Finite element modeling framework based on cohesive damage modeling, constitutive material behavior using user-material subroutines, and extended finite element method (XFEM), are developed for studying the failure behavior of continuous fiber-reinforced ceramic matrix composites (CFCCs) by the example of a silicon carbide matrix reinforced with silicon carbide fiber (SiC/SiCf) composite. This work deals with developing comprehensive numerical models for three problems: (1) fiber/matrix interface debonding and fiber pull-out, (2) mechanical behavior of a CFCC using a representative volume element (RVE) approach, and (3) microstructure image-based modeling of a CFCC using object oriented finite element analysis (OOF). Load versus displacement behavior during a fiber pull-out event was investigated using a cohesive damage model and an artificial neural network model. Mechanical behavior of a CFCC was investigated using a statistically equivalent RVE. A three-step procedure was developed for generating a randomized fiber distribution. Elastic properties and damage behavior of a CFCC were analyzed using the developed RVE models. Scattering of strength distribution in CFCCs was taken into account using a Weibull probability law. A multi-scale modeling framework was developed for evaluating the fracture behavior of a CFCC as a function of microstructural attributes. A finite element mesh of the microstructure was generated using an OOF tool. XFEM was used to study crack propagation in the microstructure and the fracture behavior was analyzed. The work performed provides a valuable procedure for developing a multi-scale framework for comprehensive damage study of CFCCs.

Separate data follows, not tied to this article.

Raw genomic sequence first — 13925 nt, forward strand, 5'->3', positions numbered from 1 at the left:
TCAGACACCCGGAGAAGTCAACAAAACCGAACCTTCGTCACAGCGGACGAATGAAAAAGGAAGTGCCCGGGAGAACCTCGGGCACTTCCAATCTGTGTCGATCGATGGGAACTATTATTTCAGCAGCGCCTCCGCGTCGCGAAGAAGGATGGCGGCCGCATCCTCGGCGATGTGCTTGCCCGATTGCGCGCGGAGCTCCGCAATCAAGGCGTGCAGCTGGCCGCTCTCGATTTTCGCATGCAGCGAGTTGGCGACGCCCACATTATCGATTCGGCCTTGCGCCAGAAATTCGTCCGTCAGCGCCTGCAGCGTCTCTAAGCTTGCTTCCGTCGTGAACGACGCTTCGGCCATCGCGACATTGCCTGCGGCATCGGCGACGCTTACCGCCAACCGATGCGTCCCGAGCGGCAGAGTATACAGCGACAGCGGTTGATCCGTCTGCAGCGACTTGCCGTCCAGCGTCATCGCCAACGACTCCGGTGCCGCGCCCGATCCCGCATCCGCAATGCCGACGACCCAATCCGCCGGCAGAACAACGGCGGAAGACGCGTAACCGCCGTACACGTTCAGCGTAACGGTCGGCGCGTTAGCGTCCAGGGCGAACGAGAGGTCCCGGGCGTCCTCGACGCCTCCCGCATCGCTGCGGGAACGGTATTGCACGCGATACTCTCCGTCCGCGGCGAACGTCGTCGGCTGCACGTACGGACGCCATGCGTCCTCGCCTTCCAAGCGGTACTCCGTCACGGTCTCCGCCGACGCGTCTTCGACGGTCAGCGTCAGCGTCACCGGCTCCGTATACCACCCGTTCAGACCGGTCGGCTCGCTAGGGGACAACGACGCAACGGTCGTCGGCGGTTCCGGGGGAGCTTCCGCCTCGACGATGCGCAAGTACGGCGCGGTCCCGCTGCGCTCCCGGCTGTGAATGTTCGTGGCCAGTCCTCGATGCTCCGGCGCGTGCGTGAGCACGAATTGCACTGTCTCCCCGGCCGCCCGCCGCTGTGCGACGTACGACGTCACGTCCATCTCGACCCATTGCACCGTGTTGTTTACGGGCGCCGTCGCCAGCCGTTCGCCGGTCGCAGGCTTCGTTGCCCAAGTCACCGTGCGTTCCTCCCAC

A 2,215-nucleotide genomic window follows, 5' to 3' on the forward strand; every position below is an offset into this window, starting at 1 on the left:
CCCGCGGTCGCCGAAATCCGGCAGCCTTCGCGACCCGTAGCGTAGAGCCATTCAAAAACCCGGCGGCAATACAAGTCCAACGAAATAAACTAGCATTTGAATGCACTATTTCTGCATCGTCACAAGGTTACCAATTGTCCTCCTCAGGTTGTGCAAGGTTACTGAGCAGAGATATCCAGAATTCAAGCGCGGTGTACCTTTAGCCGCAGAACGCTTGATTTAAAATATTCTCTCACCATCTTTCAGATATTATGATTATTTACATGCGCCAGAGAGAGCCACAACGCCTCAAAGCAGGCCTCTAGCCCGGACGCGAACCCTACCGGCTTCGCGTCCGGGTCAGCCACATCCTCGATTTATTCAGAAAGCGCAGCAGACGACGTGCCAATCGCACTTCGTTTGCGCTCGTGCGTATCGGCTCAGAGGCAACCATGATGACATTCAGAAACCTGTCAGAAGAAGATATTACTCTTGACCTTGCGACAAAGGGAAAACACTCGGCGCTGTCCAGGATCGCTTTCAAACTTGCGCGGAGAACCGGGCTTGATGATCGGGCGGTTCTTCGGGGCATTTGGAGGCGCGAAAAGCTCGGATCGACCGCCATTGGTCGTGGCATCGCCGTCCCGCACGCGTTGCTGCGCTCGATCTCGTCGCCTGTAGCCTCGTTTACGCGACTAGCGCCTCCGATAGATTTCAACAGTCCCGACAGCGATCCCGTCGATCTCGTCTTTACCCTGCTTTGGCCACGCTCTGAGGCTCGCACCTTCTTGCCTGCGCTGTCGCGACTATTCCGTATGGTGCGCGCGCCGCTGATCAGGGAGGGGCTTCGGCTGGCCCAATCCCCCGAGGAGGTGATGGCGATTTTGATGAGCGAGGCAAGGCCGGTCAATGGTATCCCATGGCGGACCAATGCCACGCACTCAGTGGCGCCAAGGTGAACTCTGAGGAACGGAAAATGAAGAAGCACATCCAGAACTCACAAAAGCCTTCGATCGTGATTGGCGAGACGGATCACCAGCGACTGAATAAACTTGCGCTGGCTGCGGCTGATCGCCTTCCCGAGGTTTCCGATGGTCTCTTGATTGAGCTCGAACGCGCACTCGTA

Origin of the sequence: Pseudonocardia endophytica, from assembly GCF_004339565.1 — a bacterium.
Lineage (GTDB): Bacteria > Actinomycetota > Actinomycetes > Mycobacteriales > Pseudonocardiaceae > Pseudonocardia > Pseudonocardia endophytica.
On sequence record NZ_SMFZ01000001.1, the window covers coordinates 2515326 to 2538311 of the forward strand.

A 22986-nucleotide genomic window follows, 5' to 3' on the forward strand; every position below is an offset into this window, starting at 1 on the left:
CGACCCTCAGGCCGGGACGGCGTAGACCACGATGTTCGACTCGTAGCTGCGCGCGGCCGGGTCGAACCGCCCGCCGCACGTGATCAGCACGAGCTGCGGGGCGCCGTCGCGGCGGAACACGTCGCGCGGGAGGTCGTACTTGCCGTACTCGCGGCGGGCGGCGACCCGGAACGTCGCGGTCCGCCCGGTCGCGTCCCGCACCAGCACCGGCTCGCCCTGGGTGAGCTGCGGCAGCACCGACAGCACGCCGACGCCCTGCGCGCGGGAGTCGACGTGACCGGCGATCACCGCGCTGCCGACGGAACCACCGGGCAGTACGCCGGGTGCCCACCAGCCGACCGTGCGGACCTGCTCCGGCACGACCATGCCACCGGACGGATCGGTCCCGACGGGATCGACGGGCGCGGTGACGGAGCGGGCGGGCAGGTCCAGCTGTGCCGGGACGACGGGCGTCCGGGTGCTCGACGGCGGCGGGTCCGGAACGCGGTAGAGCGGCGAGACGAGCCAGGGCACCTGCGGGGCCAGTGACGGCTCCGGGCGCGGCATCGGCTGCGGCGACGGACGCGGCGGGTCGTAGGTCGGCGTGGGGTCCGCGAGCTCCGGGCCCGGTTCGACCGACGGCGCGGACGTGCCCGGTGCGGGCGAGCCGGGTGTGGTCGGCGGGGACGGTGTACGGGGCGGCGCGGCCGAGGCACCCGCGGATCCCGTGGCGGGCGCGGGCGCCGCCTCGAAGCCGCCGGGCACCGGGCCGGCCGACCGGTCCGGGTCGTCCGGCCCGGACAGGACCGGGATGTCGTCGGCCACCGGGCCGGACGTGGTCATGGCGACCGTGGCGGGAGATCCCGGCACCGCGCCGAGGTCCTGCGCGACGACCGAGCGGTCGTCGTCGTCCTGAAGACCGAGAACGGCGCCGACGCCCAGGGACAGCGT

3. Fabrication of borassus fruit lignocellulose fiber/PP composites and comparison with jute, sisal and coir fibers.

    PubMed

    Sudhakara, P; Jagadeesh, Dani; Wang, YiQi; Prasad, C Venkata; Devi, A P Kamala; Balakrishnan, G; Kim, B S; Song, J I

    2013-10-15

    Novel composites based on borassus fruit fine fiber (BFF) and polypropylene (PP) were fabricated with variable fiber composition (5, 10, 15 and 20 wt%) by injection molding. Maleated PP (MAPP) was also used as compatibilizer at 5 wt% for effective fiber-matrix adhesion. FTIR analysis confirms the evidence of a chemical bonding between the fiber and polymeric matrix through esterification in presence of MAPP. The tensile and flexural properties were found to increase with 15 and 10 wt% fiber loadings respectively, and decreased thereafter. Coir, jute and sisal fiber composites were also fabricated with 15 wt% fiber loading under the same conditions as used for BFF/PP composites. It was found that the mechanical properties of BFF (15 wt%)/PP composites were equivalent to jute/PP, sisal/PP and superior to coir/PP composites. Jute/PP and sisal/PP composites showed higher water absorption than BFF/PP and coir/PP composites. These results have demonstrated that the BFF/PP composites can also be an alternative material for composites applications.

  4. Mechanical Behavior of Homogeneous and Composite Random Fiber Networks

    NASA Astrophysics Data System (ADS)

    Shahsavari, Ali